Unbundling To Offset Costs
Now is not the time for a small business to increase prices as customers already are feeling the effects of a sour economy, but "unbundling" may be one way to increase profits without directly increasing prices.
Pauline Leitch, director of the Business Finance Center at the Community Business Partnership in Springfield, Va., said that raising prices now could mean a loss in sales, but small firms need to find ways to offset their own rising costs, due to higher prices of fuel and other materials.
She suggests that businesses increase their profit margin by unbundling, or separating, as many expenses as you can and then charge accordingly. "Provide an estimate and charge separately for each service that will be provided," she said. "This works in two ways - it helps to increase margins while making price comparisons more difficult."
Leitch cites the airline industry as one of the best examples of unbundling. Airlines recently began charging additional fees for an exit row seat or a meal on board, for example. Airlines are also charging to check luggage as a tactic to cover high-flying fuel costs.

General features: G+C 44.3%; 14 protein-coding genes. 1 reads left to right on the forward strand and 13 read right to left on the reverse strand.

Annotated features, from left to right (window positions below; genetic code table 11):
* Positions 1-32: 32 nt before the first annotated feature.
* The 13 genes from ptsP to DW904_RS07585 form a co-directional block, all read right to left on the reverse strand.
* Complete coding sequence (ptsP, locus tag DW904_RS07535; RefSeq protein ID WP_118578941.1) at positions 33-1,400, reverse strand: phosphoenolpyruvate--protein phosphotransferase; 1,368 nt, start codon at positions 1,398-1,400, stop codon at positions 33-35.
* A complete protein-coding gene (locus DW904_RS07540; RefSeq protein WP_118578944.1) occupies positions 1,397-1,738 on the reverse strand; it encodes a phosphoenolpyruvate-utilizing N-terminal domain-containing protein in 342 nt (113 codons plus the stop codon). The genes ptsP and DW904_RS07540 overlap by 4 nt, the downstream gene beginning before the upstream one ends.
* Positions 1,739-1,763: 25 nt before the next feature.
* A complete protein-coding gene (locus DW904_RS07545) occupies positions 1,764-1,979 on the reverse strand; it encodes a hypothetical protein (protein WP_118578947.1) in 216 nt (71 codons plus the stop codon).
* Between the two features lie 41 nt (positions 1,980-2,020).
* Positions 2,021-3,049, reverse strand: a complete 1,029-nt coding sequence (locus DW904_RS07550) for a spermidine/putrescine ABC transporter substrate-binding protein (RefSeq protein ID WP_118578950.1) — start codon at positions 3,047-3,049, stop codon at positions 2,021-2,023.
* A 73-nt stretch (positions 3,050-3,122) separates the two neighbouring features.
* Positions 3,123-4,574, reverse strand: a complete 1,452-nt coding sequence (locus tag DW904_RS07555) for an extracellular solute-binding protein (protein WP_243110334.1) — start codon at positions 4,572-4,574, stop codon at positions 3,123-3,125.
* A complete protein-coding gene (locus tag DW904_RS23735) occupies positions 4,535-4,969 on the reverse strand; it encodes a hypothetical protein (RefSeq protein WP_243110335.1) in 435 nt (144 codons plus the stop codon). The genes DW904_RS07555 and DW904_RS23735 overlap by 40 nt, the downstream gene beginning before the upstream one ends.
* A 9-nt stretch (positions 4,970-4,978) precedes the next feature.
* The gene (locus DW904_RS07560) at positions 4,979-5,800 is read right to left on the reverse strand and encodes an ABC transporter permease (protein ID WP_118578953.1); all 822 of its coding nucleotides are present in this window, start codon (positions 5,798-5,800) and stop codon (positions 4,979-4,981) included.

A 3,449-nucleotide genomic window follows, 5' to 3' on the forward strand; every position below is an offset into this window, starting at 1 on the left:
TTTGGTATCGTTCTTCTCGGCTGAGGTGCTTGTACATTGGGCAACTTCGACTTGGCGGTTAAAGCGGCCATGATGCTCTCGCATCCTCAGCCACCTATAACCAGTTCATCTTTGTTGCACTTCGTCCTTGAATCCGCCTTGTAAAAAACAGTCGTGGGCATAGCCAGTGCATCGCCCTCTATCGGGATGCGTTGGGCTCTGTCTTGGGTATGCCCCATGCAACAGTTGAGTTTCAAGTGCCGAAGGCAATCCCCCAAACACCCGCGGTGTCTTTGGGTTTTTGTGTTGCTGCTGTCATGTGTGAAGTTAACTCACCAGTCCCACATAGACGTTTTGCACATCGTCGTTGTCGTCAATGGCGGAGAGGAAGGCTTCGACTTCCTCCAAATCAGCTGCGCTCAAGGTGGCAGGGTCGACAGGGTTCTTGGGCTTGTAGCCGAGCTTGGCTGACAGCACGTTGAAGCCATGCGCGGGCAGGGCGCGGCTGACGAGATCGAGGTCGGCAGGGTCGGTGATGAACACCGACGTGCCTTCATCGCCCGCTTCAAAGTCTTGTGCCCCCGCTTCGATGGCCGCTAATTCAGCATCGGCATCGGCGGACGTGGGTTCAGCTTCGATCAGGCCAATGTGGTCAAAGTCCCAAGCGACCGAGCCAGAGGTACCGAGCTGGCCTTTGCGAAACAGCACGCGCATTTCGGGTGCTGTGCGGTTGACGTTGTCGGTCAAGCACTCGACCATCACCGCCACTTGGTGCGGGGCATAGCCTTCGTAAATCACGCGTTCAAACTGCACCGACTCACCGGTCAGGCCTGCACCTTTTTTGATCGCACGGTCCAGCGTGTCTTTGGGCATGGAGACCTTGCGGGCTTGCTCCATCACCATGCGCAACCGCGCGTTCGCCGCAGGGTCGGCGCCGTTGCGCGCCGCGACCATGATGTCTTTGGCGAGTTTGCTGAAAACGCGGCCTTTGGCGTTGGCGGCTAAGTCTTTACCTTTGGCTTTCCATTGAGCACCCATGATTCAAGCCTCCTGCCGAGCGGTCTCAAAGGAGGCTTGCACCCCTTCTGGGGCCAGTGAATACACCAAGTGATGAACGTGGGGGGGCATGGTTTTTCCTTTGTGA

She suggests that small firms should research how they might be able to unbundle some of their products or services that are currently include in their total costs. For example, a Web hosting firm that traditionally has bundled together the cost of creating a Web site, business cards and letterhead for a client, might want to think about segmenting those costs, Leitch said.
"For a company that builds fences, having gates in an overall price is generally inclusive," said Leitch. "But a company may want to charge a bit extra for a gate or if someone wants more customized tops for the posts. You have to be clever about it." A business can then itemize the costs for the customer to detail just how the final price was reached.
She added that it's not going to be smart for a small cleaning firm to suddenly start charging an existing client $100 when they've previously charged $80. However, if a client wants to start using organic cleaning products, which can be more expensive, it's fair to charge a bit more.
By Sharon McLoone |
July 7, 2008; 10:40 AM ET
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